However, I look at all of the problems out there today and think that maybe it is different this time. At a minimum, I feel it would be naive for me to discount these problems or simply wish them away. And if we are setting ourselves up for a big fall, I clearly acknowledge that I have no foresight to "get out just in the nick of time." So maybe I should rethink my entire approach. Perhaps it is better to be safe than sorry. I have not yet climbed under a rock, and probably never will. But maybe I should.

So my pejorative terminology is really an expression of ponder.
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Old 01-23-2014, 04:19 PM   #47
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Thanks for taking my question seriously and giving a thoughtful answer.

For my own part, I remember reading these discussion on ER.org near the 2008 blowup and feeling very uneasy, but doing little. (My own investments are solid, etc.) By managing during the crisis, I cam out OK, but I vowed to never walk into something like this again. I respect your thoughtful and non-sarcastic observations on a lot of topics here, so I was interested in your metaphor. Although you used it consciously, many people are not even aware that they are thinking metaphorically, and that metaphors do not map perfectly onto experience.

For myself, I have used relatively short-dated puts to create sort of a stop loss around a 25 -30% loss. This will cost me something, and thus be a drag if they do not turn out to be necessary or if necessary, effective. But basically I do not care, relative to the magnitude of other issues here.

Ha
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Old 01-28-2014, 02:32 PM   #48
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Are we? Or will the asteroid get us first?
Worse than the asteroid, the Andromeda Galaxy is hurtling towards us at 250,000 miles per hour! When Galaxies Collide! showing soon in a theater near you.
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Old 01-28-2014, 03:12 PM   #49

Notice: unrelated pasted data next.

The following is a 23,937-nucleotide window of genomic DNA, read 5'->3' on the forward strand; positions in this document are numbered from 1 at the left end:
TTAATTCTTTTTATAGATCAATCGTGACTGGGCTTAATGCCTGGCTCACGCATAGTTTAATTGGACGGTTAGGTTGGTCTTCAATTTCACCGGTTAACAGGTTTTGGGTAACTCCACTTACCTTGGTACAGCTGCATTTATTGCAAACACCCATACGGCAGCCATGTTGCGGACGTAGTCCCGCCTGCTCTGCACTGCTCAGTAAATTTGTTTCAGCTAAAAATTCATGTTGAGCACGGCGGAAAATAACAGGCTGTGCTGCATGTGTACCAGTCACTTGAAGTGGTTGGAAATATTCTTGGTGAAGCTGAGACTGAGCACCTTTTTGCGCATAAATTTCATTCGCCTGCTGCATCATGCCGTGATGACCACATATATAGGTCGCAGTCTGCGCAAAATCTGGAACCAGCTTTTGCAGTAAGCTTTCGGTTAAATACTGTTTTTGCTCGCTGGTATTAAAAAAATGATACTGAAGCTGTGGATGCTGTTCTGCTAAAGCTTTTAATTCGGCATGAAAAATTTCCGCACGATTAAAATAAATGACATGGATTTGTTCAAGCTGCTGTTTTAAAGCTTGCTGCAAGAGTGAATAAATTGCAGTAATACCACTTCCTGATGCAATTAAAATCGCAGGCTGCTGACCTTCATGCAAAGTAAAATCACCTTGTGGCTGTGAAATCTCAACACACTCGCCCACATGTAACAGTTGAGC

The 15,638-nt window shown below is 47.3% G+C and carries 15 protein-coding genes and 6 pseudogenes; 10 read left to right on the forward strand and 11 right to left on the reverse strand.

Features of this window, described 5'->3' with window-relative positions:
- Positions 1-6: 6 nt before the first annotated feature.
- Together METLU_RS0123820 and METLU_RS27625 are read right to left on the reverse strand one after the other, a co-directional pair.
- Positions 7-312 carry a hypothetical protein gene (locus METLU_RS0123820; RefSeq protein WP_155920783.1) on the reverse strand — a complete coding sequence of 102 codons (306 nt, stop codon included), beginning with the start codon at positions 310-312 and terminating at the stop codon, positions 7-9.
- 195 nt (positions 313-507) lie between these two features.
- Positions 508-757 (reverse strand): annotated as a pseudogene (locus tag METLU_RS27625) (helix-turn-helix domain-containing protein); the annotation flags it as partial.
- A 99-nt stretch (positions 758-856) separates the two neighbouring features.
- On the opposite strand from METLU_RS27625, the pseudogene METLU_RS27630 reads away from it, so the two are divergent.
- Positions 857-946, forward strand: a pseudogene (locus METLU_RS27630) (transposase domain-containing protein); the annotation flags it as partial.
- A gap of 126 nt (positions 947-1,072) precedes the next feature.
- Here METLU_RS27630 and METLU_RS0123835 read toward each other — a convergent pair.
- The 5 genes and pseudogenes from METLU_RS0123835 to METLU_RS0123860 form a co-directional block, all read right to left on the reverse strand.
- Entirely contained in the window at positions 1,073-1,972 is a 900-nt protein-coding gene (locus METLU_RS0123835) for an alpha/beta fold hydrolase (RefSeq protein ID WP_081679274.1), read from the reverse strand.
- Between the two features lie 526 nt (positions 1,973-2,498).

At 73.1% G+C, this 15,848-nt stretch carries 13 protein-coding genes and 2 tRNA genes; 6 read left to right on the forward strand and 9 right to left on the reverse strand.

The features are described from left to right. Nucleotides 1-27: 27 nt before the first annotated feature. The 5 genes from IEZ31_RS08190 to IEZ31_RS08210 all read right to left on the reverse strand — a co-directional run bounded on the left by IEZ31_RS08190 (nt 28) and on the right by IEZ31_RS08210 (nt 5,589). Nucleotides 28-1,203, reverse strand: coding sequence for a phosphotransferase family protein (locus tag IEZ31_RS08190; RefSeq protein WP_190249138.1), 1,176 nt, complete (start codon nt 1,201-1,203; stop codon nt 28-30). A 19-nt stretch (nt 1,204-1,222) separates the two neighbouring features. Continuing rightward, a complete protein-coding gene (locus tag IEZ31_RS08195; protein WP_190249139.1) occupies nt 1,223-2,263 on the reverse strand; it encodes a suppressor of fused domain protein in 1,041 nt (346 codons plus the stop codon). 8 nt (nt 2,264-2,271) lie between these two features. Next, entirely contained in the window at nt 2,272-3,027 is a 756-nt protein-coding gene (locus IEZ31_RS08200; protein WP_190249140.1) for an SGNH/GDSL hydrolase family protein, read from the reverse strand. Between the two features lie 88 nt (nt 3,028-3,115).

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When Galaxies Collide!
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Old 03-10-2014, 11:19 AM   #50
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The "financial crisis" came early to "JCP", just loaded the wheelbarrow this morning!
Christmas came early this year!
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Old 03-12-2014, 02:55 AM   #51
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I believe the next financial crisis will be currency-based. With all the money printing that has been going on, my bet is that the US $ will crash.
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Old 03-12-2014, 04:08 AM   #52
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I have lived in china for the past 7 years and I currently live here. Never believe these BS artists on the internet who have never set foot in China and are trying to sell you investment advice, books, etc. ...Seriously. This guy is a doofus...

I believe china will have her share of "crises" but I believe China's unique style of "state sponsored capitalism" as well as the willingness of the communist party to remain firmly in power and in control will be a tool used to navigate the property bubble waters, the shadow banking debt levels, the air pollution crisis, and troubles in the south china sea with her neighbors.

I would personally not buy property at these levels as the run up has been a classic bubble run...and there are far better property investment levels presuming you have access to other markets aside china....but popping of the property bubble will yield other financial advancements such as fully convertible RMB currency and other benefits that, in total, will be far better for the long term for the China economy.